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Teaching changing the subject

Discussion in 'Mathematics' started by EmmaLVB, May 11, 2012.

  1. EmmaLVB

    EmmaLVB New commenter

    Hi guys,
    I have started to teach change the subject to my year 9 set 3 and they just don't understand it. They can solve equations fine but this is a big problem for them. Does anyone have any tips on hhow they go about teaching it/explaining it? Any interesting sites that help. Any ideas would be greatfully received!
  2. mature_maths_trainee

    mature_maths_trainee New commenter

    I haven't tried this, but how about just 'changing the subject' with pure numbers (no algebra) first of all. What I mean is, create a piece of arithmetic, such as '4 = (8x2) -12', and then without calculating or changing any of the numbers themselves, get them to re-arrange it into the form '2 = ...' or '8 = ...'. e.g. '2 = (4 + 12) / 8'. At least this might establish the concept, without the possible distraction of the algebra itself?
  3. PaulDG

    PaulDG Occasional commenter

    Do they understand balancing?

    (If they solve everything with "story of x", I think you're doomed.)
  4. bombaysapphire

    bombaysapphire Star commenter

    Good point. My first suggestion in post 3 assumes that they solve equations using the balance method.
    If not then they need to be taught this method before covering changing the subject. Although if they are learning changing the subject then surely they can solve an equation with the unknown on both sides?
  5. cybola - metaphorically [​IMG]
  6. Cheers, flora. I could blame a sticky keyboard, but I was actually just too lazy to proof-read my post.
    cyolba, knot pruf wreeding thiz won eyethere :)
  7. Start with 1-step: y = x-1. y = x +3, y = 2x, y =x/2, changing the letters and numbers so they do loads.
    Move to 2-step: y = 2x + 1, y = x/3 -1 use of brackets, do loads.
    Move to 3 step: y = 3x^2 + 4, y = rt(x/2 + 3)
    The whole thing might be seen as a game. You DO THE OPPOSITE to leave poor little x all on her own.
  8. Emma, I would use flow diagrams, as long as subject appears once it works fine.
  9. strawbs

    strawbs Established commenter

    I wouldn't teach it to my year 9 set 3!!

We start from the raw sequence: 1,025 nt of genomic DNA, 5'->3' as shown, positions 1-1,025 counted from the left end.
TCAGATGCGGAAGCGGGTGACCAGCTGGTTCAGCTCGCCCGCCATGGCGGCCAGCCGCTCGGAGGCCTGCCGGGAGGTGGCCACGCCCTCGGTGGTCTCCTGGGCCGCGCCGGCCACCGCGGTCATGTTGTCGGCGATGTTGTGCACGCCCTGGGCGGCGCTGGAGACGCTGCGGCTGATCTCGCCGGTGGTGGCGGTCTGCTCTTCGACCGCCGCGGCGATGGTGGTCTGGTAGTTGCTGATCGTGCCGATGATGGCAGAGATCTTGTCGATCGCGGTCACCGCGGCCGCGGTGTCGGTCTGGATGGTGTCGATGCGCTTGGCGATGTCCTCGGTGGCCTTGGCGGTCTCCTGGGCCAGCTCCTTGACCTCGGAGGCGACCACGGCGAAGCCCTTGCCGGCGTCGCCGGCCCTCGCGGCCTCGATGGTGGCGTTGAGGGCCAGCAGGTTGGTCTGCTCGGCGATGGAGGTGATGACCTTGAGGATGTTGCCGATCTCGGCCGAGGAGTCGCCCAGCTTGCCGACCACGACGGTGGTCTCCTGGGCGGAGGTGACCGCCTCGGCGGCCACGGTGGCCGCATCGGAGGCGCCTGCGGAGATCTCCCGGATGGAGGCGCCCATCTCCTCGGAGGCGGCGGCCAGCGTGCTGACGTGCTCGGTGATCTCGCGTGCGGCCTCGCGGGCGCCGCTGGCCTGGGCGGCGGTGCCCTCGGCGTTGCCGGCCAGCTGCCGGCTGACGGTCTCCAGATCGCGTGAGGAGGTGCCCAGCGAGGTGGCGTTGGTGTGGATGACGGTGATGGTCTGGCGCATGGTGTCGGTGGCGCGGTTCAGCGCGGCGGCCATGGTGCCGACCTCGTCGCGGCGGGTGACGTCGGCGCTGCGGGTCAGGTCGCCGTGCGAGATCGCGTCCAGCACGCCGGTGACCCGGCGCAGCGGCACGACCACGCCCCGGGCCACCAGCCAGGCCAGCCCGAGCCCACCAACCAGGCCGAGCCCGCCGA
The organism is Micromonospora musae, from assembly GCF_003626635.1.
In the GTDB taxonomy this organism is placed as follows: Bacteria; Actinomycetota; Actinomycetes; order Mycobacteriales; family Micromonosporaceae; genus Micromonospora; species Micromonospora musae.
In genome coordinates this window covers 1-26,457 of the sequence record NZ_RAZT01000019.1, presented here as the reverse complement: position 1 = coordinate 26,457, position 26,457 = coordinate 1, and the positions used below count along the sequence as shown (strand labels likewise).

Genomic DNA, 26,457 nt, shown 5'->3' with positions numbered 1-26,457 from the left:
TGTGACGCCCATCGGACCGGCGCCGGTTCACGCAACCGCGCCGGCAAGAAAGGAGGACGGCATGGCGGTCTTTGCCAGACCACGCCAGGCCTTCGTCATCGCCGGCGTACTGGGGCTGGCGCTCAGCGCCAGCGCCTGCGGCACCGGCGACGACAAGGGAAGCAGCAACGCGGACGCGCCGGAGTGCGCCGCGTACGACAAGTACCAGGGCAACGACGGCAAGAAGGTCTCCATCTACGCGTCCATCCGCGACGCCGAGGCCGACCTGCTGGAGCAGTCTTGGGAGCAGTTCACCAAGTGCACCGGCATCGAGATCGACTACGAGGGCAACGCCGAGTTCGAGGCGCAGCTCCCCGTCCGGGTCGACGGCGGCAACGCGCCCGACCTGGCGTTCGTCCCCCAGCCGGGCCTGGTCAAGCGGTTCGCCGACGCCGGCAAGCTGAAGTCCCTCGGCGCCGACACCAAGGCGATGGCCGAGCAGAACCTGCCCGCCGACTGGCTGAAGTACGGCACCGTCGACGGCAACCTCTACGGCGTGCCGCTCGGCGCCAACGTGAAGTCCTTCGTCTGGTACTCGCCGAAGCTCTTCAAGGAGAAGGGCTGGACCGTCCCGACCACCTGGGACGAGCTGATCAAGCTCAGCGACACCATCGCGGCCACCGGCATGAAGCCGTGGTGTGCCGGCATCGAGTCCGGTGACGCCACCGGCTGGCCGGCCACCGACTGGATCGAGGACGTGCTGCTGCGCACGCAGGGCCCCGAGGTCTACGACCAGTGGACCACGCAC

10. Nazard

    Nazard New commenter

    My way of doing this is similar to the idea suggested by MMT earlier in the thread.

    I get them to solve some equations that involve balancing. I then ask them to redo these, but without simplifying at each stage. For example:

    4x + 1 = 13 leads to

    4x = 13 - 1, which leads to

    x = (13 - 1) / 4 [but written as a fraction].

    Then they can compare this to what they need to do to make x the subject of ax + b = c

    The issue that I think many pupils have is that they want there to be "an answer". They are happy when x = 3 because this feels like an answer, but x = (c-b)/a feels unfinished and incomplete.

  11. Slinkywhippet

    Slinkywhippet New commenter

    Students need to realise the point of rearranging a formula. I start with numbers - Eg 'Find me all the sums you can linking 12, 2 and 6'. Then I move onto 'if a + b = c, find me a formula starting b ='. I also get them to realise the point of changing the subject by relating it to formulas they know such as s = d/t. They appreciate that the question will not always ask them do find the speed. If this is done, I have found students understand why it is important to be able to rearrange formulas and are able to relate it to the balancing method.
  12. I started with balancing, then usuing 2 mini whiteboards -then hit on veggie haribos. got their attention and the visual effect seemed to work.
    the yr 7,8,9 and 10's remembered enough to get marks in their end of unit tests.

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